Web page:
The Impact of Ruth Bader Ginsburg's Life on the Cancer Community

By Rachel Koonse, LMFT and Miranda Johnson

September 21, 2020

This past Friday, September 18, 2020, Justice Ruth Bader Ginsburg died at the age of 87 due to complications from metastatic pancreatic cancer. The “Notorious RBG” – as she came to be affectionately known – was a bold revolutionary.

The second woman to sit on the Supreme Court, Ginsburg was a strong advocate for gender equality. Over the course of her 27 years as a Justice, she delivered “some of the Supreme Court’s most influential majority opinions” (Blakemore, 2020). Ginsburg was also one of only 9 women in a class of 500 students studying law at Harvard University. Despite an impeccable professional and academic record, Ginsburg faced barriers towards gaining employment as a woman in a male-dominated field. By 1970, Ginsburg founded The Women’s Rights Law Reporter, the first law journal in the U.S. focusing on gender equality issues, and became the first woman to receive tenure as a professor at Columbia University Law School. She went on to create the ACLU’s Women’s Rights Project, served on the national board of the ACLU, and argued several cases of sex discrimination before the Supreme Court. Ginsburg served for 13 years on the U.S. Court of Appeals before being appointed to the Supreme Court by Bill Clinton in 1993. Throughout her career, she argued for equal citizenship status for men and women, propelled university admission rights for women, fought for rights for women with disabilities, argued against wage discrimination, and supported LGBTQ rights.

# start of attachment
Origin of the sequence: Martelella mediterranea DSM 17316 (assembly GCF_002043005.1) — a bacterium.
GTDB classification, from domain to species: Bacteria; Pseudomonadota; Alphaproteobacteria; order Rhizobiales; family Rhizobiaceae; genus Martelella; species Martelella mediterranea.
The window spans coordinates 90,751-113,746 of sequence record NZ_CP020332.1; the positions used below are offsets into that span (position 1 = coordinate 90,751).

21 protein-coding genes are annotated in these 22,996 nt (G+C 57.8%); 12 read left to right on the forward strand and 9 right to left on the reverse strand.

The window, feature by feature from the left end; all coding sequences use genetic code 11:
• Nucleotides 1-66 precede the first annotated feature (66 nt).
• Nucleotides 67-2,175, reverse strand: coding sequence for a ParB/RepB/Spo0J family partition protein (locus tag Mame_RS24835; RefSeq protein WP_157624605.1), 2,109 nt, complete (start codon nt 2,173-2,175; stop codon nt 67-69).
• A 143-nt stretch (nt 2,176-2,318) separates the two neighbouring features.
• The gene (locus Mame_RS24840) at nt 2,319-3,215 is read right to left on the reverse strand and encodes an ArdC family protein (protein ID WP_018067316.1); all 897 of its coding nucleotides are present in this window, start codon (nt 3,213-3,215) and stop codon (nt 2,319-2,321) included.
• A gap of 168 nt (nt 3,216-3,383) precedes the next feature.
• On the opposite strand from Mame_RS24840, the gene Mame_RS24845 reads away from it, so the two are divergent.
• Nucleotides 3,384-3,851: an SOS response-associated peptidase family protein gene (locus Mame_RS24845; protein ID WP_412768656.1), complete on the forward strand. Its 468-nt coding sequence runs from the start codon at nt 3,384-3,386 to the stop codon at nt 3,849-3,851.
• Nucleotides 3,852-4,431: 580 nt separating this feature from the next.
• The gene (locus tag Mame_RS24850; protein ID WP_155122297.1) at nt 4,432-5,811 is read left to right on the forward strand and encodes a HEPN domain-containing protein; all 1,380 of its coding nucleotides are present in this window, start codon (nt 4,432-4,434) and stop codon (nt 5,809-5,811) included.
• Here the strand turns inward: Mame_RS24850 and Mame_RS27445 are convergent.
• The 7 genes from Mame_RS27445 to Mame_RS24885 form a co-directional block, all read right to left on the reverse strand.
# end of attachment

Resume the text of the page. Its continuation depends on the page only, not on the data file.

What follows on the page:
Ginsburg was impacted by cancer several times throughout her life. Before Ruth Bader graduated from high school, her mother – Celia Bader – died of cancer. While studying at Harvard Law School along with her husband, Marty Ginsburg, Ruth and Marty both learned that he had been diagnosed with testicular cancer. Ruth was Marty’s caregiver as he underwent surgeries and radiation. In a 1993 interview with NPR, Marty said, “So that left Ruth with a 3-year-old child, a fairly sick husband, the law review, classes to attend and feeding me” (Totenberg, 2020).

Ginsburg herself was first diagnosed with colon cancer in 1999. In 2009, she was diagnosed with pancreatic cancer. In 2018, she received the news that she had lung cancer. And in 2019, she was diagnosed with a metastatic recurrence of pancreatic cancer.

As an organization that provides social and emotional support to people who are impacted by cancer, CSCP finds the toll that cancer had on Ginsburg’s life and on her family to be a sobering reminder of the ever-present need for support when facing a cancer diagnosis. In spite of the profound impact that it had on her and her family, Ginsburg did not allow her cancer experience to define the totality of her life. RBG famously said, “Justice O’Connor told me, ‘Now you do the chemotherapy on Friday because you’ll get over it during the weekend and you can be back in court on Monday.” Ruth Bader Ginsburg’s work was her life’s meaning.

In a similar way, CSCP can provide hope, purpose, and meaning amidst a cancer diagnosis. In our support groups, classes, and workshops, our members can be candid about their cancer experience, while also forging ahead towards new horizons, just as RBG did.

Works Cited

Blakemore, Erin. “Ruth Bader Ginsburg, Supreme Court Justice Since 1993, Dies at 87,” uploaded by, 18 Sept. 2020,

Kinstler, Everett Raymond. Ruth Bader Ginsburg. 1996. National Portrait Gallery, Washington, D.C.

Ruth Bader Ginsburg Biography- Academy of Achievement. (September 18, 2020). Retrieved September 21, 2020 from

Totenberg, Nina. “Justice Ruth Bader Ginsburg, Champion of Gender Equality, Dies at 87,” uploaded by NPR, 18 Sept. 2020,